Alumna getting a taste of Broadway in 'Cupcakes' musical

For most graduates entering the work world, thoughts of classes are left far behind, but for Christina Jackson, there’s a twist — along with some pliés and maybe even a split.

And those are just the dance lessons.

“You always want to keep up your knowledge of the field because things change every day,” said Jackson, a 2013 Schreyer Honors College graduate who is putting her musical theater degree from the College of Arts and Architecture’s School of Theatre to work. “I go to voice lessons and dance classes several times a week. Especially with dance — it’s such a physical activity.”

We shined the spotlight on Jackson, who is currently starring in the off-Broadway musical “Peace, Love and Cupcakes, The Musical,” to learn more about her adventures in the city that never sleeps.

1. Tell us about "Peace, Love and Cupcakes."

It’s a new show off-Broadway at the Vital Theatre in New York. It’s exciting because it’s a world premiere, so the script that we started with in the beginning wasn’t necessarily the one that we ended up with in the end. A lot of changes were made to the storyline along the way, and it’s been fun as a cast member because you get to be part of the process. We made a cast recording, which just got released on iTunes. It has been amazing to be able to use my degree here in New York.

The show is based off the books in a children’s series written by a mom and her daughter — Sheryl and Carrie Berk. They’ve taken the series and made it into a musical. It’s about this girl Kylie who is trying to fit into school because she’s different. I play the mean girl of the show, the arch-nemesis Meredith. It follows how Meredith tries to make Kylie’s life miserable but they realize they can get along. I think it’s a fun show for audiences of all ages.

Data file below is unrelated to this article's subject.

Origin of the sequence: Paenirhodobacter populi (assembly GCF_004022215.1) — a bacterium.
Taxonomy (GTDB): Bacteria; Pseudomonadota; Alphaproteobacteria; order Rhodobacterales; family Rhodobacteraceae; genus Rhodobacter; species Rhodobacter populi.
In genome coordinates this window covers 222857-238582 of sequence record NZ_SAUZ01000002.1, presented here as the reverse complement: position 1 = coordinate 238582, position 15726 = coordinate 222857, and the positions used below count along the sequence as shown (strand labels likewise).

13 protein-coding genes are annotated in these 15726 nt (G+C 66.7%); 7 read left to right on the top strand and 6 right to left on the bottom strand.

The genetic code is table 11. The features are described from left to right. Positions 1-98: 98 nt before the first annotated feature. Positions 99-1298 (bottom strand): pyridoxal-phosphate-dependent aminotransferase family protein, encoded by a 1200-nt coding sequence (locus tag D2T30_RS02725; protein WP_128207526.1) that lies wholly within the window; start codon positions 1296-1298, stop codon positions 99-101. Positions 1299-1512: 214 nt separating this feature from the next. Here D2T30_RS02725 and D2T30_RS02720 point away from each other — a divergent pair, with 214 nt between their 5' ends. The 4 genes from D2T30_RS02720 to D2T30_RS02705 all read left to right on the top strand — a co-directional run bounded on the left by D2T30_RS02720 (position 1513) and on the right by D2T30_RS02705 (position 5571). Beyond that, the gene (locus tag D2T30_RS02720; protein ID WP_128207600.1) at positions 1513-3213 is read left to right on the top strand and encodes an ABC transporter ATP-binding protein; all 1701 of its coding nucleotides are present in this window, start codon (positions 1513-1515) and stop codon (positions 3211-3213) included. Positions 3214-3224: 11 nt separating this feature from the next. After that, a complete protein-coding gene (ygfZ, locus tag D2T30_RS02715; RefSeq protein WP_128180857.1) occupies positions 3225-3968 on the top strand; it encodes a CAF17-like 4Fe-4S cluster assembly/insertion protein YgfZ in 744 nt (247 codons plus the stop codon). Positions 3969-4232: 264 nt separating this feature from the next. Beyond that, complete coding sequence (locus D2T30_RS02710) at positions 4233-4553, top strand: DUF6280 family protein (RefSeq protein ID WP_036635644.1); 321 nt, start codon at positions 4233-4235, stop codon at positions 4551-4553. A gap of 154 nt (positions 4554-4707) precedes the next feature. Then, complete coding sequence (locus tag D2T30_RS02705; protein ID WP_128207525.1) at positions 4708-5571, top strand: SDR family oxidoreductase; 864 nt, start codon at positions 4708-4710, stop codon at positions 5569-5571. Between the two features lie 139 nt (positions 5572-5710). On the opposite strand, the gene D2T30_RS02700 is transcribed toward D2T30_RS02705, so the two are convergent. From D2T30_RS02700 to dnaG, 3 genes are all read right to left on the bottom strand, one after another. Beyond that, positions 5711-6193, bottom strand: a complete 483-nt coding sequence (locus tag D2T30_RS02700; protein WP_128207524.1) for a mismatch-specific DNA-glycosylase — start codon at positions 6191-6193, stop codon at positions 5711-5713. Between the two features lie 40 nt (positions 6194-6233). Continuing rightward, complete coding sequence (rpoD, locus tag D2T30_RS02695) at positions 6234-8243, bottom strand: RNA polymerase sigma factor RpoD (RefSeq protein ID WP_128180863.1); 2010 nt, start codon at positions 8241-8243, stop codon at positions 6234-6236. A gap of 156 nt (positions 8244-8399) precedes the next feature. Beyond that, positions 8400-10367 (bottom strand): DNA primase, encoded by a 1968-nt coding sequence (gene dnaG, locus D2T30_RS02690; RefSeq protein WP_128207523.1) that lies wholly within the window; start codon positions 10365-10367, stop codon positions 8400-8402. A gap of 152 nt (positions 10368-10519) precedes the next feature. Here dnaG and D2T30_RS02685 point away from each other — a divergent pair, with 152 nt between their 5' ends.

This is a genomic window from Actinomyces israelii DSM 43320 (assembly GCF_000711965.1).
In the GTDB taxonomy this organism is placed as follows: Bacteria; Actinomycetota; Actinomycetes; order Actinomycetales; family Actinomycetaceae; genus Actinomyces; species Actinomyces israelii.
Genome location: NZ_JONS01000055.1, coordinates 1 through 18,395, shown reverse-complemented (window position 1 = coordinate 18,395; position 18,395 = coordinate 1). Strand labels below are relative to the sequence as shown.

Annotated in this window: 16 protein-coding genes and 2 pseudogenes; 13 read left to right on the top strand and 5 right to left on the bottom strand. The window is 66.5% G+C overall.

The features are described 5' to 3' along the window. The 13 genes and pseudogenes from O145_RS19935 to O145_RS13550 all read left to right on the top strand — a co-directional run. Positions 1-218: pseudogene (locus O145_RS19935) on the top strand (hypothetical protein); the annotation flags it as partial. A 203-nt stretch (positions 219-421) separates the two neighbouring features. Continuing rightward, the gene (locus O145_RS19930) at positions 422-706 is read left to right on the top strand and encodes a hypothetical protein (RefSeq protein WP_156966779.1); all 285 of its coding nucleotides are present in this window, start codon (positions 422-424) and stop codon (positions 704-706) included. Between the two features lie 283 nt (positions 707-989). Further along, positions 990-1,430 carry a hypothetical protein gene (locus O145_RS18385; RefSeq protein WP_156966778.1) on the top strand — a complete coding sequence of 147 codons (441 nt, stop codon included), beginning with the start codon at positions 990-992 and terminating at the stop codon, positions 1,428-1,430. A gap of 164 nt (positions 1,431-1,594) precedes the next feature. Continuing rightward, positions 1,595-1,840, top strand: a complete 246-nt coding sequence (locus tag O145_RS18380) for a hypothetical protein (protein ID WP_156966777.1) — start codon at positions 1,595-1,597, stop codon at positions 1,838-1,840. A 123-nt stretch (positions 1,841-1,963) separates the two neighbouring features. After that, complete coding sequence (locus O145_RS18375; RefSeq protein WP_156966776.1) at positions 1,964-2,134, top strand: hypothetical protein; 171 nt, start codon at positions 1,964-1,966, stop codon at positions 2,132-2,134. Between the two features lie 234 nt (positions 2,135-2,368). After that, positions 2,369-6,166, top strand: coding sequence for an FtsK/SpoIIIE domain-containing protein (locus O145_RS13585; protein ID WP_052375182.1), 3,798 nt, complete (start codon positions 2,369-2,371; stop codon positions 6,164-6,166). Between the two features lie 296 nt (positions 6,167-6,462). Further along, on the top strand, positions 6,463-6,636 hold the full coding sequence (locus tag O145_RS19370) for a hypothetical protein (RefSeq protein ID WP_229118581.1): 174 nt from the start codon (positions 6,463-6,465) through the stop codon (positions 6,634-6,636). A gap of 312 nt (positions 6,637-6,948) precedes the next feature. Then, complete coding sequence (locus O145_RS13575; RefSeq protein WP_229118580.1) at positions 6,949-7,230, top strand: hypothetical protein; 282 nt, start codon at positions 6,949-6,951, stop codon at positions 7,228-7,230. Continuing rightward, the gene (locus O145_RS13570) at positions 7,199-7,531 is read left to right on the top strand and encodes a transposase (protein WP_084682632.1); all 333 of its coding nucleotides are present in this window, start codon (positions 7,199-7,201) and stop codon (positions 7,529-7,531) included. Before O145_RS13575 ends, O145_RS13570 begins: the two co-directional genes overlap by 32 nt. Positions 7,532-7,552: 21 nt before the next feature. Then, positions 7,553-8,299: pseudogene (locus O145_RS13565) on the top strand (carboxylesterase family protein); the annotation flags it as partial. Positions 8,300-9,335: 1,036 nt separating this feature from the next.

2. What’s it like playing the mean girl?                                    

The girl who plays Kylie grew up in Ohio, and we knew each other. It’s fun to be the mean girl to someone you’re actually really good friends with. The kids in the audience will boo me or give me the thumbs down, or they’ll come up to me and be mad at me after the show because they don’t understand that I’m just playing a role. I guess it means I’m doing my job, but especially the younger ones don’t realize that it’s not reality.

3. What do you love most being on stage?

In New York, you encounter so many people on the streets every day that you don’t have any connection to. I love not necessarily knowing the people in the audience, but in those two hours or so, you’ve shared an experience with hundreds of people. You might not know them, you might not ever see them again or talk to them, but I love that and you share that experience with them. And they all take something different away from it. Nobody walks out of the theater with the same experience either — it means something unique to everyone.

4. What does a typical “day in the life” look like?

I wake up very early around 5:15 a.m. to sign in for different open call auditions. I go to all kinds — for Broadway shows, off-Broadway, cruise lines, Web series. Depending what type it is, I’ll have to perform a dance audition, singing or acting songs or parts from shows. Sometimes my agent, Eddie, will set up appointments for auditions. I usually go to one to three auditions per day.

Then I have my show at night, generally. Then there’s fitting in a side job to pay the rent, taking dance lessons and voice lessons. My voice teacher comes in from PSU to teach voice lessons to alums. Something unique about this business is that no day is ever exactly the same. My days are so drastically different because I don’t have a set schedule. I work my schedule around my shows and what auditions are that week.

5. What is an audition like?